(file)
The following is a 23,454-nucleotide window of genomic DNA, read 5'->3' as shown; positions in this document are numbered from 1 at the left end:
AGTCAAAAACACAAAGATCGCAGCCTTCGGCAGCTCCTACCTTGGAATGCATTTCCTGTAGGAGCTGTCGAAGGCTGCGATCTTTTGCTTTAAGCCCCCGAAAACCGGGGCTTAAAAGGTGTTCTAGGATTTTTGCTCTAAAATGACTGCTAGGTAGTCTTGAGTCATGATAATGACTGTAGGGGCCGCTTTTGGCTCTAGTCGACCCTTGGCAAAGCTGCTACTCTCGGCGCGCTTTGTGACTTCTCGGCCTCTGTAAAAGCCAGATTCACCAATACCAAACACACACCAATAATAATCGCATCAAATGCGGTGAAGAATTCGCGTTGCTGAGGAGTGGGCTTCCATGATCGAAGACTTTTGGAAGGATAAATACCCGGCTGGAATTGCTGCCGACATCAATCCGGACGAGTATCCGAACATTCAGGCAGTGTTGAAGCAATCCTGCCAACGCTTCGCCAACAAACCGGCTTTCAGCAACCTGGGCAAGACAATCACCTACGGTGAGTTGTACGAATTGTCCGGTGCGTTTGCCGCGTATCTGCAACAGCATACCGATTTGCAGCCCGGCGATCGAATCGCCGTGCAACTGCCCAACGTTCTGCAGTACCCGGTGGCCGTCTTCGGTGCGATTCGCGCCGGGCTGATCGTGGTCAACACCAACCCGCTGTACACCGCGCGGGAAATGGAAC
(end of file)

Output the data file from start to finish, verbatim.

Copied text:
The following is a 23,454-nucleotide window of genomic DNA, read 5'->3' as shown; positions in this document are numbered from 1 at the left end:
AGTCAAAAACACAAAGATCGCAGCCTTCGGCAGCTCCTACCTTGGAATGCATTTCCTGTAGGAGCTGTCGAAGGCTGCGATCTTTTGCTTTAAGCCCCCGAAAACCGGGGCTTAAAAGGTGTTCTAGGATTTTTGCTCTAAAATGACTGCTAGGTAGTCTTGAGTCATGATAATGACTGTAGGGGCCGCTTTTGGCTCTAGTCGACCCTTGGCAAAGCTGCTACTCTCGGCGCGCTTTGTGACTTCTCGGCCTCTGTAAAAGCCAGATTCACCAATACCAAACACACACCAATAATAATCGCATCAAATGCGGTGAAGAATTCGCGTTGCTGAGGAGTGGGCTTCCATGATCGAAGACTTTTGGAAGGATAAATACCCGGCTGGAATTGCTGCCGACATCAATCCGGACGAGTATCCGAACATTCAGGCAGTGTTGAAGCAATCCTGCCAACGCTTCGCCAACAAACCGGCTTTCAGCAACCTGGGCAAGACAATCACCTACGGTGAGTTGTACGAATTGTCCGGTGCGTTTGCCGCGTATCTGCAACAGCATACCGATTTGCAGCCCGGCGATCGAATCGCCGTGCAACTGCCCAACGTTCTGCAGTACCCGGTGGCCGTCTTCGGTGCGATTCGCGCCGGGCTGATCGTGGTCAACACCAACCCGCTGTACACCGCGCGGGAAATGGAAC